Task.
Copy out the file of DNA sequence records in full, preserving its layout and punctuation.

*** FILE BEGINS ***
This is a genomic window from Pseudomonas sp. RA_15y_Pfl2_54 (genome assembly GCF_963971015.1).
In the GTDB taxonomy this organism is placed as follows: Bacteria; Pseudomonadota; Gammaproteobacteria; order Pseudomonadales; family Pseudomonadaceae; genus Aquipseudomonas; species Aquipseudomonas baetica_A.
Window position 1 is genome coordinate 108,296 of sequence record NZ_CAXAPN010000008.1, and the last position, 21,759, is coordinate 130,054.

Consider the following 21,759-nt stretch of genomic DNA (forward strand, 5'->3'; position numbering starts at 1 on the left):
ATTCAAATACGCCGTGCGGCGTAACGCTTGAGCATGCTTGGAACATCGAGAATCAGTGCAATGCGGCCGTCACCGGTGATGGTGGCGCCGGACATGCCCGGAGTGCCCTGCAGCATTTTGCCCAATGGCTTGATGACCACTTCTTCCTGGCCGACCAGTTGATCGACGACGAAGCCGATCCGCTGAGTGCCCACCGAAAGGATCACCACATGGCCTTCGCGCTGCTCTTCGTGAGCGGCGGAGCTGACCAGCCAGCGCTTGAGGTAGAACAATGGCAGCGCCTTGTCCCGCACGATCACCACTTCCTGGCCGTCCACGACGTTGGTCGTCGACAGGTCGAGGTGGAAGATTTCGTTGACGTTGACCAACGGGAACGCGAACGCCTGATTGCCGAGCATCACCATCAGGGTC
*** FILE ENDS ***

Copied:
This is a genomic window from Pseudomonas sp. RA_15y_Pfl2_54 (genome assembly GCF_963971015.1).
In the GTDB taxonomy this organism is placed as follows: Bacteria; Pseudomonadota; Gammaproteobacteria; order Pseudomonadales; family Pseudomonadaceae; genus Aquipseudomonas; species Aquipseudomonas baetica_A.
Window position 1 is genome coordinate 108,296 of sequence record NZ_CAXAPN010000008.1, and the last position, 21,759, is coordinate 130,054.

Consider the following 21,759-nt stretch of genomic DNA (forward strand, 5'->3'; position numbering starts at 1 on the left):
ATTCAAATACGCCGTGCGGCGTAACGCTTGAGCATGCTTGGAACATCGAGAATCAGTGCAATGCGGCCGTCACCGGTGATGGTGGCGCCGGACATGCCCGGAGTGCCCTGCAGCATTTTGCCCAATGGCTTGATGACCACTTCTTCCTGGCCGACCAGTTGATCGACGACGAAGCCGATCCGCTGAGTGCCCACCGAAAGGATCACCACATGGCCTTCGCGCTGCTCTTCGTGAGCGGCGGAGCTGACCAGCCAGCGCTTGAGGTAGAACAATGGCAGCGCCTTGTCCCGCACGATCACCACTTCCTGGCCGTCCACGACGTTGGTCGTCGACAGGTCGAGGTGGAAGATTTCGTTGACGTTGACCAACGGGAACGCGAACGCCTGATTGCCGAGCATCACCATCAGGGTC